Kead Wikead – Zimbabwe’s hottest club DJ





Article By Yvonne Mateko 

Having been nominated for the Zim Hip Hop Awards, Kead Wikead went on to win the coveted Best Club DJ of 2017, at a ceremony held in Bulawayo early December. Though the young maverick has been in the game since 2003, this was his first national accolade and according to his future projections not in the least, his last. If you haven’t heard of him yet, then you haven’t been living your best club life. But lucky for you, I sat down with the young star and this is what he had to say...

When did you start DJing and what or who were your early passions and influences?

I actually started out as a dancer, so music has always been part of me from as early as 1995, but I jammed my first gig in 2003. My brothers collected music so I was always enthralled by the likes of Oskido and Tim Westwood.

How did it feel when you heard you were nominated, and then went on to win the award?

It was surreal at first but as it began to sink in, I came to the realisation that, this was the recognition that every artist hopes to receive for their craft and finally it was my turn. I believed I was going to win and when it actually happened; it was the best feeling ever.

How would you describe your set? Do you play a certain genre of music and stick to it?

Some people think music is just music but I see it as an instrument to influence people’s emotions! My set is comprised of a variety of tracks but there has to be a relationship between the genres, so that when transitioning it is always flawless.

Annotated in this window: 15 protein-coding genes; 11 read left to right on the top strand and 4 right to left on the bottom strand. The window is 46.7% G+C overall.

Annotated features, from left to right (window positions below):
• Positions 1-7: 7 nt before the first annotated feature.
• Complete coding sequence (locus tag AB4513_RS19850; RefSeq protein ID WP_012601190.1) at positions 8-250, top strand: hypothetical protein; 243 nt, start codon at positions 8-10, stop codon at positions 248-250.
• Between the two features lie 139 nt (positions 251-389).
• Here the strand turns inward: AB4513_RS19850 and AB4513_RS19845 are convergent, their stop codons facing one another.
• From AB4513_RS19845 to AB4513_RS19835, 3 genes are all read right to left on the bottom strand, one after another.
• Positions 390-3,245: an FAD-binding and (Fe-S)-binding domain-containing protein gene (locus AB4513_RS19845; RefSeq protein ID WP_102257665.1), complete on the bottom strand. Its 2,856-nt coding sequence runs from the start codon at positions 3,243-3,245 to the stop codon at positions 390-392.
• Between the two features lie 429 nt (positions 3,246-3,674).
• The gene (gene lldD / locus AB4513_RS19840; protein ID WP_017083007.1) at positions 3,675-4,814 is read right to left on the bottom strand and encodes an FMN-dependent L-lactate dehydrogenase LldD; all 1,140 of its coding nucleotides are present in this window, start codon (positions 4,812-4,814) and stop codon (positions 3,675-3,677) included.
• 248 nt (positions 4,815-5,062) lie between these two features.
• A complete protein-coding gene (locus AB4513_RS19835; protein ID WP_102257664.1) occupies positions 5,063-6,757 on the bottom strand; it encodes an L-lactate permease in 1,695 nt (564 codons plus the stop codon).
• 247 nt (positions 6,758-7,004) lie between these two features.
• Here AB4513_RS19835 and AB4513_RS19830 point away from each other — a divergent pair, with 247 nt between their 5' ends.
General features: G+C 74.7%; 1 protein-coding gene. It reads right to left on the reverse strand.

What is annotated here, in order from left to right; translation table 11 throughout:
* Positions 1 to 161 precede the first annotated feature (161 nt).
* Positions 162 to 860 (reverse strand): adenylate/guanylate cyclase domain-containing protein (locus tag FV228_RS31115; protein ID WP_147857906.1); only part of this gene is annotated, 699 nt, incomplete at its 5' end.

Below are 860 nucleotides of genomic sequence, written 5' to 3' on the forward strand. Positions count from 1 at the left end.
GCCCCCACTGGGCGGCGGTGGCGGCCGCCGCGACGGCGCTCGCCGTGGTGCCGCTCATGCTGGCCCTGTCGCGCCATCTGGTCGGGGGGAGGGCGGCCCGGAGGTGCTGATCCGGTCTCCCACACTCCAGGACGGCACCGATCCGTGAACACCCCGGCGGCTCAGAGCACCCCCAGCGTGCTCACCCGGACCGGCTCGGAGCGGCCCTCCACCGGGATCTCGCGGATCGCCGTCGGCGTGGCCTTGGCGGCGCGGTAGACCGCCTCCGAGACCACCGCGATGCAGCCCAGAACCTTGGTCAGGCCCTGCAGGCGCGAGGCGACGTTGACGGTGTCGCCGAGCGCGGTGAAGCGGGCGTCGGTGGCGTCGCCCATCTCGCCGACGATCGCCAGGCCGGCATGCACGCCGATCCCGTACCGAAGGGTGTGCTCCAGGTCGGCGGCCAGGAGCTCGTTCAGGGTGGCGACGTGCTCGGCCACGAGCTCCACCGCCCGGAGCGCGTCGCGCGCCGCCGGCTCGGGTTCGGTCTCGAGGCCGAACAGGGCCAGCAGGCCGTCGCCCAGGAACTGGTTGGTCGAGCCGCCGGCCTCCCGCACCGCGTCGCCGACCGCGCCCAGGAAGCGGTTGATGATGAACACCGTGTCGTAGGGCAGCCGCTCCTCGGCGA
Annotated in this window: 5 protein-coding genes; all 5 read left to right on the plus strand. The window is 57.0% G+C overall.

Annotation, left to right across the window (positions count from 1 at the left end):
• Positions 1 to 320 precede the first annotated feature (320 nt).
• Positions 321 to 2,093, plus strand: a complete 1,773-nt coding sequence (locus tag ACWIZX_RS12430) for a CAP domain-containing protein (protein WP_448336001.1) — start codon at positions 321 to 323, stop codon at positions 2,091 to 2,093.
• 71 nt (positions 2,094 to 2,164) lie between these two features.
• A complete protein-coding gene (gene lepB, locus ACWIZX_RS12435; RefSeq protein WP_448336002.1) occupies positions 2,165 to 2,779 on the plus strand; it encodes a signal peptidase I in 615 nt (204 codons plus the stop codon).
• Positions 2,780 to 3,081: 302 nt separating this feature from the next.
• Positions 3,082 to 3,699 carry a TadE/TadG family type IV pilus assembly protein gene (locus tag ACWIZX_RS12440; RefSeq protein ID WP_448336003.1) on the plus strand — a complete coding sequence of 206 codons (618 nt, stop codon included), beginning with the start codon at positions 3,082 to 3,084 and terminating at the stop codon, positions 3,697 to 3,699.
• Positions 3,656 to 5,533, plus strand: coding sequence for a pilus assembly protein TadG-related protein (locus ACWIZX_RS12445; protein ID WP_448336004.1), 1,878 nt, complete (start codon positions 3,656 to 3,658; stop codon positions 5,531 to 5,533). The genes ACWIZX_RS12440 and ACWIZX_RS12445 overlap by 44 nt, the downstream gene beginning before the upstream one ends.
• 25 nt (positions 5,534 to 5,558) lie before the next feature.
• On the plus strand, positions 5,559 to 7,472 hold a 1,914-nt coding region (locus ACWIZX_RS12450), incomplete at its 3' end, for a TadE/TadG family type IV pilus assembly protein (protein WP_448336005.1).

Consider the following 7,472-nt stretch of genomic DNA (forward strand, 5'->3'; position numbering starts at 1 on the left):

What do you personally consider to be the incisive moments in your artistic career?

There have been many but each of them has made me the DJ that I am today. My career was and is built on such moments, I think I am still growing and honing my craft and naming each one would take more than a day, lol.

What are your main challenges as a DJ? What is it about it, compared to making your own music that appeal to you most?

In regards to challenges it would definitely be getting the right equipment, its expensive and not easily available in our country. It’s funny you asked me to compare it to making music...I actually do make music; I have a few tracks out. Come to think of it the two are exactly the same for me because I produce music the same way I DJ. It’s more about what I am feeling at that particular moment.

What do you usually start with when preparing a set?
A glass of mazoe orange crush.
What determines a set for you is it trends or is it long term relationships with particular tracks? Is there certain criterion for selecting what to play at a gig?

A little bit of everything. You want to always capture a crowd’s imagination first then take them on a journey. Old school music in the right doses and certain artists at the right venue helps to capture the crowd so does new school music but I have found that if you can invoke memories in your crowd, the night will be amazing. It’s always that “eish lengoma ntwana” moment that has gotten us in trouble.

Do you believe in the possibility of ‘reading an audience’ and how do you put it into practise?

Reading an audience is one of the fundamentals of DJing. And as a DJ it’s a skill you need to acquire if you hope to impact your audience or else you will fail at every turn. It’s basically stereotyping or profiling a crowd if I can put it like that. It involves doing your research if the occasion is specific like a wedding, an office party or a religious gathering.

How do you seek the balance between giving the crowd what they want as opposed to treating them to something new and your own experience so to speak?

When you are a DJ you are the master of your craft and it is your task to sort of seek that balance. I believe in mixing tracks that are well known, new and old but have the same hype and vibe; such that your audience can go from screaming to well known mainstream music to ‘we don’t know this track but it’s lit’.